The logistics involved in moving the bridge to the Port of Mumbai were quite routine.  Where routine was no longer applicable was moving the bridge inland. First, the bridge parts were moved to New Delhi and then onward to Rishikesh in the ocean containers they arrived in. There the containers were unloaded and the cargo reloaded onto 40 small trucks for the difficult trip to Sonprayag. Because of their size, the trucks could negotiate the sharp turns and drops in the road, each taking about three days to reach Sonprayag in mid October 2015. Keep in mind this is only a 150-mile trip (240 kilometers)!

This was a very difficult and challenging launch and roll in of a 300-ton bridge. The bridge has a 200-foot (60 meter) clear span, but behind the bridge on the approach road there was only 40 feet (12 meters) of length available to work. Normally with a bridge of this length we would like an approach road to provide us with 175 feet (53 meters) of construction space. As a result, the short assembly space necessitated constructing a temporary pier in the river. (Because this was not the monsoon season the water flows were very low and there was little concern for the temporary pier being washed away.)

So the temporary pier was constructed completely by hand out of stone, one stone at a time, to about 20 feet above the river bottom. Then a tower of steel was constructed out of Bailey Bridge parts and placed on top of the stone pier. The crew then positioned Acrow rollers on top of the Bailey Bridge steelworks. It was only then that the partially assembled Acrow bridge could be rolled out over the river, where it would reach the new temporary pier and glide itself over the Acrow rollers.  

There were many challenges along the way, but in the end the bridge was assembled in approximately 45 days, well into March 2016. It was not until May 9th that the bridge was officially opened to the public.

The Acrow bridge is significantly more robust than the earlier bridges. The 200-foot (60 meter) span allows it to sit high above the water, ensuring the water does not flow against the sides of the bridge. Also helping the bridge to remain in place are the amazing hand-built rock walls along the sides of the river that prevent water from getting behind the abutments and undermining them.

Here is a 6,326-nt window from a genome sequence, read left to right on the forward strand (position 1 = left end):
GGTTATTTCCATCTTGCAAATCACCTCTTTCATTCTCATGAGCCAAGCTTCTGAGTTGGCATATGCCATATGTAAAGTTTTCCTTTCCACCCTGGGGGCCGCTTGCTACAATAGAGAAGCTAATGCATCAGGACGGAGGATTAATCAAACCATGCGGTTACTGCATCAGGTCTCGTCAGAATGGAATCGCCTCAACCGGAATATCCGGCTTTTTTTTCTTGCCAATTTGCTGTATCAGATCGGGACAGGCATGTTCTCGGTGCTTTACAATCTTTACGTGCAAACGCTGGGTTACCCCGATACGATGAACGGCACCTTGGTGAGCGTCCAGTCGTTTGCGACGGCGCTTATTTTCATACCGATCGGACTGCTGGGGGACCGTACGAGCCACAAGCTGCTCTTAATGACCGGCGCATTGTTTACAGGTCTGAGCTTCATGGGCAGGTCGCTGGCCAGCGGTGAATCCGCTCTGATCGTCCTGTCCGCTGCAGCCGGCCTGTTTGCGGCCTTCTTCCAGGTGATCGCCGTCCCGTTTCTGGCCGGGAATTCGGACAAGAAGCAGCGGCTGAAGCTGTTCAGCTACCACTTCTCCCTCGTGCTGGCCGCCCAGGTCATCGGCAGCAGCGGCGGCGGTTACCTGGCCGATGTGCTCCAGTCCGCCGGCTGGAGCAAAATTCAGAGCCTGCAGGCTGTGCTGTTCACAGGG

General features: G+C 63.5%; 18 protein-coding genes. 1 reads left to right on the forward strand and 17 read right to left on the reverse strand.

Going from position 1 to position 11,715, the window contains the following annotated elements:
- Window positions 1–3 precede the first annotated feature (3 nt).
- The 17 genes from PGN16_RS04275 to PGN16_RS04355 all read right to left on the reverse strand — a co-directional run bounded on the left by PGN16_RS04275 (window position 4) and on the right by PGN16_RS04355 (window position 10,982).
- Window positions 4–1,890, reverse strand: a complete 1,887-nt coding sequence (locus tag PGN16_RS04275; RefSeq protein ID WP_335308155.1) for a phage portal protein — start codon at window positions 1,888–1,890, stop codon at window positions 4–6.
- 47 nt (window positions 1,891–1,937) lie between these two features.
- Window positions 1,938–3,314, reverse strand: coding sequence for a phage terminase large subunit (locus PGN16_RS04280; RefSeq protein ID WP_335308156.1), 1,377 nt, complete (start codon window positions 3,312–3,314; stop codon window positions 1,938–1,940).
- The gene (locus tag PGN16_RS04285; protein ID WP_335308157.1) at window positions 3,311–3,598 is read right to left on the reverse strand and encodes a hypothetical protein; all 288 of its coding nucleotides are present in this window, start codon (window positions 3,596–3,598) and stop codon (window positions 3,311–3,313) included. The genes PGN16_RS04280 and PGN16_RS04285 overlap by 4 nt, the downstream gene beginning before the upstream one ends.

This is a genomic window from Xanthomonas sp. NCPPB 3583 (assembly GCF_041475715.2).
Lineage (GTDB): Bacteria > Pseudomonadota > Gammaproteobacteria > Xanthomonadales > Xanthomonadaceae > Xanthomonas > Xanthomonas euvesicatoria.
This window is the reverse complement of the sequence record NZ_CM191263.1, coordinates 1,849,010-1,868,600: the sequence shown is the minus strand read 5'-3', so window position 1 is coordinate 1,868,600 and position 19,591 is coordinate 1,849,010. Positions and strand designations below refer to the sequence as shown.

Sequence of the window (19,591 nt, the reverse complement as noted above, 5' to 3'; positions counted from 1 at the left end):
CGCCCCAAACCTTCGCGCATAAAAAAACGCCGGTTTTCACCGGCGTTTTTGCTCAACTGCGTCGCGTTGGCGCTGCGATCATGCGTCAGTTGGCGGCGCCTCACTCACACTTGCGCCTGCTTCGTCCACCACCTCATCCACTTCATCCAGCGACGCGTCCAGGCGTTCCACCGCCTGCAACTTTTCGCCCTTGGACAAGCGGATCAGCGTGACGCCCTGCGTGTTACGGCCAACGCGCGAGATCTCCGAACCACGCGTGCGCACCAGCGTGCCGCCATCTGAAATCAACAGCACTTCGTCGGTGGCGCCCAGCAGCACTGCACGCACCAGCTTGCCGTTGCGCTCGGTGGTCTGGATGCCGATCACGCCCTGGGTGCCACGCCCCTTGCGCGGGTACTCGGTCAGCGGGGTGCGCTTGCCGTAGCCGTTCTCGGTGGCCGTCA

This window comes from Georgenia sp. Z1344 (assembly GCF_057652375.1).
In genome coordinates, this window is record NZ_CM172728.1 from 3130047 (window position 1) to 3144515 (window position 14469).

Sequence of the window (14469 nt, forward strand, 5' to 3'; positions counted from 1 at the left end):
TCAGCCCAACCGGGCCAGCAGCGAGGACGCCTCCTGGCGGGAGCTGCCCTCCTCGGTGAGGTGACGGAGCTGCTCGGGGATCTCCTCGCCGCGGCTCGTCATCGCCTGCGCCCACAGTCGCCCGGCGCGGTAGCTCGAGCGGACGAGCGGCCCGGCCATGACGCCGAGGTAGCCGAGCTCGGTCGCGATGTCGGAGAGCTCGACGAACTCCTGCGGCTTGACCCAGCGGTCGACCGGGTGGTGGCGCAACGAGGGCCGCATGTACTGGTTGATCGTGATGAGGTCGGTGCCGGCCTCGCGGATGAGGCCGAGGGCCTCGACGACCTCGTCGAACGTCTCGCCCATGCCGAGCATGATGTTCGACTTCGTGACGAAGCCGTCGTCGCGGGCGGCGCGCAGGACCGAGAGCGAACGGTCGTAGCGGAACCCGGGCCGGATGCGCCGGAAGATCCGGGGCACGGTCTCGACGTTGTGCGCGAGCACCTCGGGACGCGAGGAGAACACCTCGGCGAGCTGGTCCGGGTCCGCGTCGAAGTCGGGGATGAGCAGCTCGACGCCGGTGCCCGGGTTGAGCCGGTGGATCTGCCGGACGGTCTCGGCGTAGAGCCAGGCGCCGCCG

I said earlier that connecting people is at the heart of what we do, and that’s certainly the case of the Acrow bridge at Sonprayag. Between the May 9th opening day and June 30th – or just seven weeks – I was told that 250,000 pilgrims had already crossed the new span.  

Think about that number for a moment. In about the time it took to build it, a quarter of a million people were able to use a safe crossing designed by engineers halfway around the world and installed by local workers in some of the most rugged mountain conditions anywhere in the world.

Our ability to provide emergency bridging solutions in challenging terrain is built on our years of experience in creating and restoring transportation lifelines under extreme circumstances. We have replaced bridges lost to natural catastrophes and man-made calamities and provided safe and secure crossings for the general public, commerce and emergency vehicles. It is a significant privilege to have our Acrow bridge at Sonprayag and to support and connect to each other the hundreds of thousands of pilgrims on their journey to the Kedarnath Temple.


Want to Understand the True ‘Costs’ of Using Temporary Rental Bridges?

Lessons from a Bridge in India

The Signing of the FAST Act is Very Good News for U.S. Infrastructure

A Two-Week Solution Restores Traffic over I-5 in Washington State

New Jersey Gas Tax Increase to Help Strengthen the State’s Infrastructure, at Least in the Short Term